Well, it’s not like the intervals will stop working, at least when it comes to fat loss. So you don’t always have to progress in terms of variables.
If we were talking about anaerobic capacity and lactate tolerance, yeah, we would need to progress toward more intense intervals. But if your goal is fat loss you can stick to the same type of intervals.
Now, I don’t know if you meant 30:90 or if it was a typo and you meant 30:30 intervals.
30:90 is more like the “sprint 8” method where you alternate 30 seconds of “sprinting” with 90 seconds of complete rest for 8 sets.
I will assume that you really meant 30:90.
Anyway, as I was saying, if your main goal is fat loss, the intervals will not lose their effectiveness even as you get used to the duration and work:rest ratio. You will still be using energy to fuel your sprints and you will still produce lactate. Fat loss progression will be similar.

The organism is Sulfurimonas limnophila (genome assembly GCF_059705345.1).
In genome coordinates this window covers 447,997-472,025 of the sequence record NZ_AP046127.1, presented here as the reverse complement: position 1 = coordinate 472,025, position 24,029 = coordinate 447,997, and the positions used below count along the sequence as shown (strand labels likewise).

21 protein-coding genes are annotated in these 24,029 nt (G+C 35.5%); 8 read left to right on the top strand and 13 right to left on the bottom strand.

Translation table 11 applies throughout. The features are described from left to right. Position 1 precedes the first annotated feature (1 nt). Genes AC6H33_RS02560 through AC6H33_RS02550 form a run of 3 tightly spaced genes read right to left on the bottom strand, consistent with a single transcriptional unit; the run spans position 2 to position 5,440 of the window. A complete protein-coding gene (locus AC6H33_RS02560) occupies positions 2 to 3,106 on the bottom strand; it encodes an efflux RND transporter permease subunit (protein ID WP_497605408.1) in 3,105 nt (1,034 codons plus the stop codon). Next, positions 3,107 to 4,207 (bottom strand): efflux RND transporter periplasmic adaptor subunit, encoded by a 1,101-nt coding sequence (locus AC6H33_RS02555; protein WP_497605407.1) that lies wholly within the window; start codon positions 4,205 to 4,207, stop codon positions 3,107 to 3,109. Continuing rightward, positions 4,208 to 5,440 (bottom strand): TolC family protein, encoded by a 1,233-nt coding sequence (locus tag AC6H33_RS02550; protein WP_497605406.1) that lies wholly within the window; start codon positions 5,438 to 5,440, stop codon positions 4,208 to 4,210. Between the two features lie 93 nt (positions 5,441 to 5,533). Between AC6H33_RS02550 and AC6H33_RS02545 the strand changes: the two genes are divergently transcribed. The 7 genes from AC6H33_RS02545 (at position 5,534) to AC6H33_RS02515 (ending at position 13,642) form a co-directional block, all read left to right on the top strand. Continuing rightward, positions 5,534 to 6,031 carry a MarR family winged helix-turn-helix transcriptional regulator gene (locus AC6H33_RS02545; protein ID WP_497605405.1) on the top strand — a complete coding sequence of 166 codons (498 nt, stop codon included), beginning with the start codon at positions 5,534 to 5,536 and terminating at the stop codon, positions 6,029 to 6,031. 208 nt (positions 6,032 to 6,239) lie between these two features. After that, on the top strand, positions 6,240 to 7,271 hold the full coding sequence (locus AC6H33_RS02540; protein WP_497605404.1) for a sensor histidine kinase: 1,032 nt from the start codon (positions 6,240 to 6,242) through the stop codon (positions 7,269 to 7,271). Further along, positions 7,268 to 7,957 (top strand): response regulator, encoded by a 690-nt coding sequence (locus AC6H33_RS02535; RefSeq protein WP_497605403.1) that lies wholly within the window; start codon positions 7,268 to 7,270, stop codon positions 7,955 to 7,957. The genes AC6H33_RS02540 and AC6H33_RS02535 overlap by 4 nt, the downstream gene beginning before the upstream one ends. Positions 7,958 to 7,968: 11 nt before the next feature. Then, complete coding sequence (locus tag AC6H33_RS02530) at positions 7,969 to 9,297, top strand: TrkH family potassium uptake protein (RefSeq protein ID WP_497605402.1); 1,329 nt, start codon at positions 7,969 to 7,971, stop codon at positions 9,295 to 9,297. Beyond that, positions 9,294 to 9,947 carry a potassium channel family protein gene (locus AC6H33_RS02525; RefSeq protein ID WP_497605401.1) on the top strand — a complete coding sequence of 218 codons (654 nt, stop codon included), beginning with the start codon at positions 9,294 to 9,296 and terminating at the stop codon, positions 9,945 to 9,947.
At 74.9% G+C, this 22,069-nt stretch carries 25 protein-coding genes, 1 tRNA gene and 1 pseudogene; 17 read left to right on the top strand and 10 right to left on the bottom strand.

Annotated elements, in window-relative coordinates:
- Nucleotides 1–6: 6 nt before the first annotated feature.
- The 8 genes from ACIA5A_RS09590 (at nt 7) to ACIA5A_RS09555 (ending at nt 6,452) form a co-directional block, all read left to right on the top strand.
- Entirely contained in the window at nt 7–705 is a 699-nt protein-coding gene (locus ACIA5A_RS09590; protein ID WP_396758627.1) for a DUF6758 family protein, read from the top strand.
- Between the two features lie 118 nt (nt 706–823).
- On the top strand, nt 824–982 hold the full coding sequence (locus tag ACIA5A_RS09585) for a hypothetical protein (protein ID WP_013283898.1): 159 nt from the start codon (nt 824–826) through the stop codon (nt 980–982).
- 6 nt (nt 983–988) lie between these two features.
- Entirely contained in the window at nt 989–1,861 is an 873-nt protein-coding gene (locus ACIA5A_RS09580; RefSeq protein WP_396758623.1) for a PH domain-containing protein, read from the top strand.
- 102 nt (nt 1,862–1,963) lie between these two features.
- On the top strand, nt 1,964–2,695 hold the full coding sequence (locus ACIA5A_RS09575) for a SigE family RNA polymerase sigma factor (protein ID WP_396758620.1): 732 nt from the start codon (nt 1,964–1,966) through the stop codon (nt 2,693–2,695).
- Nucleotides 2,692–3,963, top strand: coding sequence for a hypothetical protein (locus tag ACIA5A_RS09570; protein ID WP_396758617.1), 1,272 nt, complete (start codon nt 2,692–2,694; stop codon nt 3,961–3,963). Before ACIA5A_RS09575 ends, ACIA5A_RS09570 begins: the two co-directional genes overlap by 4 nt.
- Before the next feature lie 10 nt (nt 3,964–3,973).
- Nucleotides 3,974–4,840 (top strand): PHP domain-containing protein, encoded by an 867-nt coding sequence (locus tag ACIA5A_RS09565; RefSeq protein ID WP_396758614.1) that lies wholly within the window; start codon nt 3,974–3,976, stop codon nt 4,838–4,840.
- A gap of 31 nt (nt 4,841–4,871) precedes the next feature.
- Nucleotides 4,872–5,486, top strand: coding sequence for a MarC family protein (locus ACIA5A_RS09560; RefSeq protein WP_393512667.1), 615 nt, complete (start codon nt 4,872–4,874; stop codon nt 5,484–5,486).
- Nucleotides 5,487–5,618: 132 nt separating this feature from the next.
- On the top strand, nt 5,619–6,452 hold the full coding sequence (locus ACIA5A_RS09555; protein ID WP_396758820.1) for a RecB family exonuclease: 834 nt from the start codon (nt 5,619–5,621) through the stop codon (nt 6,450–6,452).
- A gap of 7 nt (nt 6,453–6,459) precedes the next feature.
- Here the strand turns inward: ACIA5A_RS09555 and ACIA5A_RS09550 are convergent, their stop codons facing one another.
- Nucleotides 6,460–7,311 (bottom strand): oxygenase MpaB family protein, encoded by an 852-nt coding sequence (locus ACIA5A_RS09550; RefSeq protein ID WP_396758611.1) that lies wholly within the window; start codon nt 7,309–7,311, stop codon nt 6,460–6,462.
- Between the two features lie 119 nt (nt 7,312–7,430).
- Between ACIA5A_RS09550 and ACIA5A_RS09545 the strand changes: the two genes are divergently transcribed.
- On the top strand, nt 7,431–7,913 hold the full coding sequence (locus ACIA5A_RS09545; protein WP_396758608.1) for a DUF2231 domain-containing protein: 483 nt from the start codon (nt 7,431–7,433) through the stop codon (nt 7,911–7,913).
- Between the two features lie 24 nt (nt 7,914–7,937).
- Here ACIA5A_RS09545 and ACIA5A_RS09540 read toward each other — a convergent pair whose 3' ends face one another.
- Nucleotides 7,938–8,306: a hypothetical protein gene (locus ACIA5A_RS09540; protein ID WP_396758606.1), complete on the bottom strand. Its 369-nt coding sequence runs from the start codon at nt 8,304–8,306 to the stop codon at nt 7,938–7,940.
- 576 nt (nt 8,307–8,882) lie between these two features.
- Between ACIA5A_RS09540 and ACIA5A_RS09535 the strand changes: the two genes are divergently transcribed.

It might slow down at one point, but not because the method loses it’s effectiveness but because regardless of the method/approach, fat loss slows down as you get leaner and leaner.
That having been said, I normally use a progression with intervals. Not so much because the body adapts to the method and that it loses its effectiveness but rather because intervals are very traumatic on the body when done properly and most will need to work up to the full regimen, otherwise the stress might lead to recovery issues.
With normal intervals, I progress by gradually increasing the work: rest ratio. For example, going from 15:45 to 20:30 to 30:30 to 20:10.
If you are using the 30:90 protocol you can still play with the work: rest ratio by decreasing the duration of the rest period. You could go as low as 60 seconds of rest when you are really well-conditioned. But remember that with this method, the goal is to have the best average performance on the sprints; if you decrease rest periods so much that performance goes down, you are going against the purpose of the method.
When you look at the sprint 8 protocol, on which the 30:90 protocol is based on, they simply progress by trying to improve performance on the sprint sessions over time (they normally use a special treadmill, bike or elliptical that calculates the distance reached in the 30 seconds).